Although she would have preferred a different outcome on her recent appearance on the Food Network show “Chopped,” former Duluth resident Katherine “Kat” Britt was still very pleased with the experience.
“I wanted to do ‘Chopped’ to tell my story and how I came up through the industry,” said Britt. “I really just wanted to do it as a means of show the general public women encouraging and fostering other women…I felt it was a nod to all my hard work, that someone validated all the hard work and the heart I’ve put into it. It reaffirmed my love for what I do.”
Britt, who for the last three years has worked at the iconic Margot Café & Bar in East Nashville, Tennessee, appeared on the June 18 broadcast of “Chopped,” the long-running reality cooking show that pits four chefs against each other in timed segments for $10,000 in prize money. She was “chopped” — or eliminated — after the first round.
On the June 18 show — which was recorded more than a year ago and was titled “Holy Baloney” — Britt and her opponents had to create an appetizer from a mystery basket of food items, including bologna cake (which combines layers of bologna and cream cheese), tomato soup, celtuce (thick-leaf lettuce) and Cerignola olives. Her dish was a ricotta and bologna tartine with tomato-braised lettuce.
“I wanted to do something outside of the box showing my creativity and ability while the clock is ticking,” said Britt, whose late mother, Suzanne Britt, was a well-known Duluth City Council member and tireless advocate for parks and recreation.
A 2004 graduate of Duluth High School, Britt worked in and outside of the food industry after graduating in 2006 from Johnson & Wales University with an associate’s degree in culinary arts. It wasn’t until she moved to Music City seven years ago – starting at Marché Artisan Foods and then moving over to its sister restaurant Margot Café & Bar – that she began to hit her professional stride.
“It was the best thing I’ve ever done in my career,” said Britt, adding that she’s learned so much from owner Margot McCormack (a 2019 James Beard Foundation semifinalist for Outstanding Chef) and enjoys collaborating with McCormack and chef de cuisine Hadley Long on the menu that changes daily.
“I was green but willing to learn,” said Britt of her arrival at Margot Café & Bar, a Five Points eatery she described as offering “upscale, fine-dining experiences in an old service station.” “We’re a cohesive team. We’re not just cooking for tourists – we’re also cooking for our friends. We have people who eat here four or five times a week. Margot is a force to be reckoned with and has quite a legacy in this town.”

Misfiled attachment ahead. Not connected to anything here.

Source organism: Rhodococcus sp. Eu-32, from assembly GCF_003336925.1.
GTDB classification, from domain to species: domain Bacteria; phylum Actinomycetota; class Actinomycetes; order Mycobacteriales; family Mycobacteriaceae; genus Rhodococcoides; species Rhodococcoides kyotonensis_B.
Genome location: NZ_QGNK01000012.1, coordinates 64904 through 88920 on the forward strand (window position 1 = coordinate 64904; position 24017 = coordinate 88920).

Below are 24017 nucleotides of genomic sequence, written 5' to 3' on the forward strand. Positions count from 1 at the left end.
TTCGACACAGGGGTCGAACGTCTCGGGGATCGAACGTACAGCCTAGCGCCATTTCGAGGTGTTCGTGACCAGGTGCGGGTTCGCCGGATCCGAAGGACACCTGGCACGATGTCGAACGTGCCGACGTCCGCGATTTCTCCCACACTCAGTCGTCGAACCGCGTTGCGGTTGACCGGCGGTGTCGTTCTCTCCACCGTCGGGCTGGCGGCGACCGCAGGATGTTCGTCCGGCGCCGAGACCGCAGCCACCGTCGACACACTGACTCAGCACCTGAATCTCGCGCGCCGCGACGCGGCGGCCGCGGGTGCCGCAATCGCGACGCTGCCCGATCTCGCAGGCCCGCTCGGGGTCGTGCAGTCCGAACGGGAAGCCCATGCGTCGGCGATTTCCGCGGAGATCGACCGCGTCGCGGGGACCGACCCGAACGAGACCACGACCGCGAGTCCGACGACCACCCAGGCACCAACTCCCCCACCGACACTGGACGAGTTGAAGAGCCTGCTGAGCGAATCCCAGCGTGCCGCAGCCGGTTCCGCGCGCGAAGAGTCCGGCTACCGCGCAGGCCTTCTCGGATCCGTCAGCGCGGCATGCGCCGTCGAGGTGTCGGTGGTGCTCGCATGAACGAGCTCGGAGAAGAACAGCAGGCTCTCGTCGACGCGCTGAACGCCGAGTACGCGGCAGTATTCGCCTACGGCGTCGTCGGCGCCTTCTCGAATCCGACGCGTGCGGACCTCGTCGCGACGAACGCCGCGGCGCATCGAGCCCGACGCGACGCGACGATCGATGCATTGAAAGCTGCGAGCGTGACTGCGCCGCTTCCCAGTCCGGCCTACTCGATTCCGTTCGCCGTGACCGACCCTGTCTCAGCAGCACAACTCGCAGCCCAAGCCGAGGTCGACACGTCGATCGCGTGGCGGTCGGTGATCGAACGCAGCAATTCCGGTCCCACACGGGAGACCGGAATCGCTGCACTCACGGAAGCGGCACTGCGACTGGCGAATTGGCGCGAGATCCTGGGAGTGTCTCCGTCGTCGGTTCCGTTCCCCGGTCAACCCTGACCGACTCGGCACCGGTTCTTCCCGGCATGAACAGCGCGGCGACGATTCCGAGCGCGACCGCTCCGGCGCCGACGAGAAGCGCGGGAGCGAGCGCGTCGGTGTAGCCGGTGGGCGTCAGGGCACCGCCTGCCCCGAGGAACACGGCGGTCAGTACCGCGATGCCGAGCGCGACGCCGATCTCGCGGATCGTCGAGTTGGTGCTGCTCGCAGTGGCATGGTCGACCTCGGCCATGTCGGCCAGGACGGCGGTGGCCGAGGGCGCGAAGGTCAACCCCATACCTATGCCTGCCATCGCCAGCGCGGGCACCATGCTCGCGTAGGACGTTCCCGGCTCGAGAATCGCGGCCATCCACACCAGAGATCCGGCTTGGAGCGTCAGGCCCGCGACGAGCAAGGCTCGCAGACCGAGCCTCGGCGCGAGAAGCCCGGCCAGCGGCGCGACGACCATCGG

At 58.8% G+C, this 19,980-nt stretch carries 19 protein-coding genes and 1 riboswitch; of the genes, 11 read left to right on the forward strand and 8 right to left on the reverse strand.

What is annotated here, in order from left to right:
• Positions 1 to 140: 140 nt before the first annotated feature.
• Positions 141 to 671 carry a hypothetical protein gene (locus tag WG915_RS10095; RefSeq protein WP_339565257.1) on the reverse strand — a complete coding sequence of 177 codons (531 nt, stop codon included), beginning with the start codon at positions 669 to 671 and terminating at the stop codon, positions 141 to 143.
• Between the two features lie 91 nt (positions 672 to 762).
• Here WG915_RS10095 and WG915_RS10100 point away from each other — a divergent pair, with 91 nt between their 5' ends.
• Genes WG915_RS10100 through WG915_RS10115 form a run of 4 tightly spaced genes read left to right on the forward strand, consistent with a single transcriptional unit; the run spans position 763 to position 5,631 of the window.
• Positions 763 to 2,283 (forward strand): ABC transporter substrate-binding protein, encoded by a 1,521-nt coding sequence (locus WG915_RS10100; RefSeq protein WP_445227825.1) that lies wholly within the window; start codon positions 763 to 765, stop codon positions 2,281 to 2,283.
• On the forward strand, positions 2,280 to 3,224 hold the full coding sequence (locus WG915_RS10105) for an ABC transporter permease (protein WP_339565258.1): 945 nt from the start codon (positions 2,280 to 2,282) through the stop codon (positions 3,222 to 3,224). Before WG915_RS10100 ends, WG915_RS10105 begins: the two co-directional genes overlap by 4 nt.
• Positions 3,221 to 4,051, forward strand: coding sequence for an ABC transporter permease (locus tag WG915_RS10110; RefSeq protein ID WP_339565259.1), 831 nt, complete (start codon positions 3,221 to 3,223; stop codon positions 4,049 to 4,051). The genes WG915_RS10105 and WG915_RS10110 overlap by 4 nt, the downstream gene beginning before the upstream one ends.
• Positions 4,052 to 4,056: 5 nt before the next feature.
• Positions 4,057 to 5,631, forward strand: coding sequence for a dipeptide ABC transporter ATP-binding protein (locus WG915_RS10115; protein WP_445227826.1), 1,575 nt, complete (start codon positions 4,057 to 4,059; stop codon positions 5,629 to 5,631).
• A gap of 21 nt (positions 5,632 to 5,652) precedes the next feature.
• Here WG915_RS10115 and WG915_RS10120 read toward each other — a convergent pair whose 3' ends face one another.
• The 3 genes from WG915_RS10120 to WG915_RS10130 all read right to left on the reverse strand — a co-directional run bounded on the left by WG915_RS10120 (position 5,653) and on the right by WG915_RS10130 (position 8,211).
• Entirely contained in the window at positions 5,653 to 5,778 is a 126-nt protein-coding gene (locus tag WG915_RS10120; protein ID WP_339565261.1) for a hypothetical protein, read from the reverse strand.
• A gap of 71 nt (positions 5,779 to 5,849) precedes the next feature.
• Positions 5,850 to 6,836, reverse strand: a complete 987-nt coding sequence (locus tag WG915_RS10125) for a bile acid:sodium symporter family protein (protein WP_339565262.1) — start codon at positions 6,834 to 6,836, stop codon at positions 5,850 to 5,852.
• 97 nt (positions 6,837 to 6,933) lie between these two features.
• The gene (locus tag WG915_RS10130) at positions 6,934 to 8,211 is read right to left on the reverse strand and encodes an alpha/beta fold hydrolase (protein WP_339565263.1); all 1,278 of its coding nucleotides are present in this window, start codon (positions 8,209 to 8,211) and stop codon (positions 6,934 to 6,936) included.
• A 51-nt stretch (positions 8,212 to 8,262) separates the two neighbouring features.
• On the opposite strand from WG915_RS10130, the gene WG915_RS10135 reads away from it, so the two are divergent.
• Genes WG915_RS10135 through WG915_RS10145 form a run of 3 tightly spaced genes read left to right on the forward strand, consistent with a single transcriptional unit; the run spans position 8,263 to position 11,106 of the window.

Due to the non-disclosure clause in her contract, Britt couldn’t tell anyone she’d even been invited to compete on “Chopped” until a few weeks before it aired. And on the evening of the broadcast, she was unable to celebrate with colleagues and friends due to suffering the ill effects of a kidney stone.
“One of the perils of my profession,” she quipped, noting the long days she spends on her feet in front of a fiery trio of flaming surfaces, sometimes so busy she can’t even slow down for a sip of water. “The struggle makes the great things great. Things that are easy are not fun for me.”
She said she was gratified from the feedback she received from the judges on the show and from the responses she received from friends, family, customers, colleagues and even old Duluth High classmates.
“I was floored with the messages and the love and the overwhelming response I got from people from high school to my own family members to my customers, who were sitting in front of their TVs waiting to see me,” she said. “One of our customers saw me and came to the restaurant a few days later with her 98-year-old mother, who said, ‘I saw you on TV!’
“It’s still insane that I did something like this, and if anything positive came of it, it was that it showed people that what happens in your life doesn’t matter – it’s how you make that a driving force for succeeding.”
Britt joked that besides winning, she had several goals for her appearance on “Chopped.”
“My goal was not to cut myself and to plate within the timeframe,” she said. “And I felt if I was able to go farther, that would just be gravy.”